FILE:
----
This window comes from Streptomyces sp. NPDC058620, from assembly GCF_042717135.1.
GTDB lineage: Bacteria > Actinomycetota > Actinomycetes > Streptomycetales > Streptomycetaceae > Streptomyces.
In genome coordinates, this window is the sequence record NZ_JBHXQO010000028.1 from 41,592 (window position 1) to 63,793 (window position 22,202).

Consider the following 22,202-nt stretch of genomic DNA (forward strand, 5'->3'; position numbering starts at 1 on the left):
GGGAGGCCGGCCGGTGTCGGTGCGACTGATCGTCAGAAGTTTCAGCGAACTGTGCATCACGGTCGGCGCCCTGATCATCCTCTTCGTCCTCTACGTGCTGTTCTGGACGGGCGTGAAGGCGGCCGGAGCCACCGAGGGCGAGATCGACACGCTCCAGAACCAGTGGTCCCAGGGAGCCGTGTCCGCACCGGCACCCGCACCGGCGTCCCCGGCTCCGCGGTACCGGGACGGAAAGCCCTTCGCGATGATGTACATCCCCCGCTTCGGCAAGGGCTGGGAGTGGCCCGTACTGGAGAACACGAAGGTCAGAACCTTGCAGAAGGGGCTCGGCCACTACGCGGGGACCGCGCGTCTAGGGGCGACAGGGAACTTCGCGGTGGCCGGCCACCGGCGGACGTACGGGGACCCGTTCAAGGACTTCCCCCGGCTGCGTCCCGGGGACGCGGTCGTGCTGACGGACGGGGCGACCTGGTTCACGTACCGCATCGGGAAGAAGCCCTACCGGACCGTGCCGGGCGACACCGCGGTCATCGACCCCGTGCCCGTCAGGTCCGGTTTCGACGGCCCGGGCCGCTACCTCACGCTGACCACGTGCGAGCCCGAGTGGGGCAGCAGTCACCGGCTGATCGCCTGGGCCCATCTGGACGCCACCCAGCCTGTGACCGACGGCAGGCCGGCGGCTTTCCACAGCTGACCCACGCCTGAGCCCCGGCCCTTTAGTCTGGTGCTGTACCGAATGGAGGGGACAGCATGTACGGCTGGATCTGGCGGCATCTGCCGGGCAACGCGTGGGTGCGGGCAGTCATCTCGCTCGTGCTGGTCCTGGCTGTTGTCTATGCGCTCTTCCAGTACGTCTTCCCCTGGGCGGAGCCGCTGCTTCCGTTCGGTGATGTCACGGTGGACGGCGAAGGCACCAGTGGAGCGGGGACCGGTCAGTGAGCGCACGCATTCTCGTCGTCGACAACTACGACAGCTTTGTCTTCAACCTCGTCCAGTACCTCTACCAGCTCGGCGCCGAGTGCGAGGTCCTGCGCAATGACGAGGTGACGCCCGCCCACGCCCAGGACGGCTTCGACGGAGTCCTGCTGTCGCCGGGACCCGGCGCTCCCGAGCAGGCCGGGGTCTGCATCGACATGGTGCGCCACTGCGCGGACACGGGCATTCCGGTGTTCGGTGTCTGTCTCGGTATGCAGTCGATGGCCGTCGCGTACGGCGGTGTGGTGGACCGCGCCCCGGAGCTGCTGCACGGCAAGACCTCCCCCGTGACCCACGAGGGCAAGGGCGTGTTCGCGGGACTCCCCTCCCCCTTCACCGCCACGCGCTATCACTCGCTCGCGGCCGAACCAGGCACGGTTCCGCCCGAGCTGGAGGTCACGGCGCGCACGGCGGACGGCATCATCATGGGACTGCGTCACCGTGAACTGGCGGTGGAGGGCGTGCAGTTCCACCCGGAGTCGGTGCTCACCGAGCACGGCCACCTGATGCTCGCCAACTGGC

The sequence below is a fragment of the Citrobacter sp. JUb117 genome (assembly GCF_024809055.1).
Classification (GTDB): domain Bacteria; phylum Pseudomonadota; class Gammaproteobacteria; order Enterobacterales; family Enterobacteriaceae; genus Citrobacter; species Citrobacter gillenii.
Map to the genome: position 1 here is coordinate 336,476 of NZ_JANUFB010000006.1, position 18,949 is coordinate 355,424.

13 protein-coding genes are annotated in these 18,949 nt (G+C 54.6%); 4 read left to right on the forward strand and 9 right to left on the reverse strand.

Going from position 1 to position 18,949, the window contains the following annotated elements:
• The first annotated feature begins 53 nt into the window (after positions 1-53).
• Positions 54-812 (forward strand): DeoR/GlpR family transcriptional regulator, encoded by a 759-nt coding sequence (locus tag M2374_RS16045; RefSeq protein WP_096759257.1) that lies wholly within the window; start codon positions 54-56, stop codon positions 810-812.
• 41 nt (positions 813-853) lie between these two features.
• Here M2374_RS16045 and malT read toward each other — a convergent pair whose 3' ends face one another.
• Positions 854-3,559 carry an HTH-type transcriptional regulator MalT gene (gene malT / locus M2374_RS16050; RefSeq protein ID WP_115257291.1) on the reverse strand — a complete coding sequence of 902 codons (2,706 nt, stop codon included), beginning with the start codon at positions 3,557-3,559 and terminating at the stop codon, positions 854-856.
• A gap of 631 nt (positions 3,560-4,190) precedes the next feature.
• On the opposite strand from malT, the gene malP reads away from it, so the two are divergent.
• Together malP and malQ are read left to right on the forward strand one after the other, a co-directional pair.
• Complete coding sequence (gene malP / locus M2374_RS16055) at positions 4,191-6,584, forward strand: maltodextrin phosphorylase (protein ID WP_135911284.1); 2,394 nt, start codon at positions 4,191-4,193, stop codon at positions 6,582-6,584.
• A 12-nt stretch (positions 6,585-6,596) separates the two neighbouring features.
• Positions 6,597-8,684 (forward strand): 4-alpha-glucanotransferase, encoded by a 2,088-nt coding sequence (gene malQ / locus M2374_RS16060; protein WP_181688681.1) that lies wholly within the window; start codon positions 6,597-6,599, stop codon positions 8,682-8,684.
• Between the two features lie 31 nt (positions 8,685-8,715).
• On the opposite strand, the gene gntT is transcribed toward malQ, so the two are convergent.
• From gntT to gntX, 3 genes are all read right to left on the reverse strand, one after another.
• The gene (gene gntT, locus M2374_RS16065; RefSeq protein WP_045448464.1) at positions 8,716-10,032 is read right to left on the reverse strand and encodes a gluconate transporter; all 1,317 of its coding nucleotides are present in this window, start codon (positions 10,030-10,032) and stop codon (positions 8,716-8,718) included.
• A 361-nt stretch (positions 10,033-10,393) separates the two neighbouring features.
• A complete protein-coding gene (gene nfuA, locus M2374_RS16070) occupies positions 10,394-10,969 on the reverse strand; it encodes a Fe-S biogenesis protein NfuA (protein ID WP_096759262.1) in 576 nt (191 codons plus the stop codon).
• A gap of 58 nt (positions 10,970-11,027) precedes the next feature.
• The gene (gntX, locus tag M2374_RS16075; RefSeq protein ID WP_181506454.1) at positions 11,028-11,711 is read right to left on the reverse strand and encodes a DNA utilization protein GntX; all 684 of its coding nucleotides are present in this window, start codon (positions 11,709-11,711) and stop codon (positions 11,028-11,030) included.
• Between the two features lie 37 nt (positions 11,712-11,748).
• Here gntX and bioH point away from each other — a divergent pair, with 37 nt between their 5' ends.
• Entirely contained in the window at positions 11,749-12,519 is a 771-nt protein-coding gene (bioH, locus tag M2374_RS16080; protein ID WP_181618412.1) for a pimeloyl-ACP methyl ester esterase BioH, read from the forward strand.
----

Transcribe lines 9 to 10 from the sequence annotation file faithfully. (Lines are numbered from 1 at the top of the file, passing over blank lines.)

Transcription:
13 protein-coding genes are annotated in these 18,949 nt (G+C 54.6%); 4 read left to right on the forward strand and 9 right to left on the reverse strand.

Going from position 1 to position 18,949, the window contains the following annotated elements: